eoSurgical is always looking to innovate, both with our hardware and our software. We produce the only accessible, mobile, instrument tracking simulator on the market. And we want to make it better.
Surgical simulation platforms really do work, confirmed by a growing body of evidence relating to different modes of simulation and in different surgical contexts. Of course, real-life operating cannot be truly replicated even with the most expensive, immersive, VR-enabled platforms. We have always aimed to make accessible and portable platforms that, in a relatively abstract setting, promote efficient acquisition of skills.
As jobbing NHS surgeons, we at eoSurgical are also acutely aware that real life is vastly different from a session practising in the calm environment of your home, or during a taught simulation session. Whilst skills learnt there will translate to the front line, we are mindful that overall performance goes far beyond the purely technical.
We have been there on that night shift when, whilst operating on a tricky emergency case, you are simultaneously disturbed by yet more urgent referrals, the FY2 wants your advice about an unwell ward patient, the anaesthetist is demanding a swift conclusion to the case, the scrub nurse is inexperienced, and there are issues with equipment… you really feel your skills being tested by these situations.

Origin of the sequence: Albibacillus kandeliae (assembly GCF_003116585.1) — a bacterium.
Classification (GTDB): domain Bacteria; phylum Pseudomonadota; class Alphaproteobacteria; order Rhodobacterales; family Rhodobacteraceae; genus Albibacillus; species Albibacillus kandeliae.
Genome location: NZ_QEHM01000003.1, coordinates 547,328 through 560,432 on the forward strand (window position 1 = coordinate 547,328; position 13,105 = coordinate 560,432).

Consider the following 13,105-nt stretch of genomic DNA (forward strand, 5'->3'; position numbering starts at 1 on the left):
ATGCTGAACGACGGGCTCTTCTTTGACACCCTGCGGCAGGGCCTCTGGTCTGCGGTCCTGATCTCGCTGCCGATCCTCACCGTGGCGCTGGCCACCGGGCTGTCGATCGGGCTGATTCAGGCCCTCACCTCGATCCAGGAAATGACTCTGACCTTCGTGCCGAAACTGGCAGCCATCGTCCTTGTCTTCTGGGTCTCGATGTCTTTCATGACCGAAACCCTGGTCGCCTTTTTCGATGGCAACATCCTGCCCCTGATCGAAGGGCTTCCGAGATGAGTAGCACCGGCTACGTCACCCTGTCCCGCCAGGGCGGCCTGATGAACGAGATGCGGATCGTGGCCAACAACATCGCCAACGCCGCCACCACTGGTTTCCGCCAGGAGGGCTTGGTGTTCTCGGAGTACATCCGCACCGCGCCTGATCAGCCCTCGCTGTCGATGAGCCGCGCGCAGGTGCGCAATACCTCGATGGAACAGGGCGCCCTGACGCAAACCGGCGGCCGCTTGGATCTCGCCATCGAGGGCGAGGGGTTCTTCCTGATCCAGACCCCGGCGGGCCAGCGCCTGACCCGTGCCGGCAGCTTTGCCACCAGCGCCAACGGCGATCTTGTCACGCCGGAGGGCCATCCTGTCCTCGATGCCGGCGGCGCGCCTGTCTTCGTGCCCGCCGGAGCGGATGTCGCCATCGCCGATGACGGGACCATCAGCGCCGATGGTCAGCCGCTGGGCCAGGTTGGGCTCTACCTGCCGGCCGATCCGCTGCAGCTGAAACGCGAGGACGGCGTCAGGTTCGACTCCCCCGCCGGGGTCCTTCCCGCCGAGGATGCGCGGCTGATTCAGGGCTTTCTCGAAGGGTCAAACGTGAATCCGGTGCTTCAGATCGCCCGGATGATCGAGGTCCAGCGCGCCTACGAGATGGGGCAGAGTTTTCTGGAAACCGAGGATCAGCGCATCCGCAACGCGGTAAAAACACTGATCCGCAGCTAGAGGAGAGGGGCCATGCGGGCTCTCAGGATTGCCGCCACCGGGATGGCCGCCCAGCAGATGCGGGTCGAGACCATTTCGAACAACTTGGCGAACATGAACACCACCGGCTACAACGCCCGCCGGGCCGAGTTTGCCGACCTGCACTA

These stressors can undermine performance and part of training is learning to deal with this; to focus the mind on the issue at hand, to prioritise and compartmentalise. We can’t recreate this ‘perfect storm’ of stress, but we believe that we can add functionality to SurgTrac that will help trainees to manage better and perform better when faced by these situations.
With this in mind, we are working on augmented reality additions to SurgTrac. These will help to challenge the trainee in contexts beyond the purely technical. We are seeking input from current surgical trainees to help to develop and hone these platforms. If you are interested, please get in touch via the details below.
Skull-base neurosurgery fellow, Leeds General Infirmary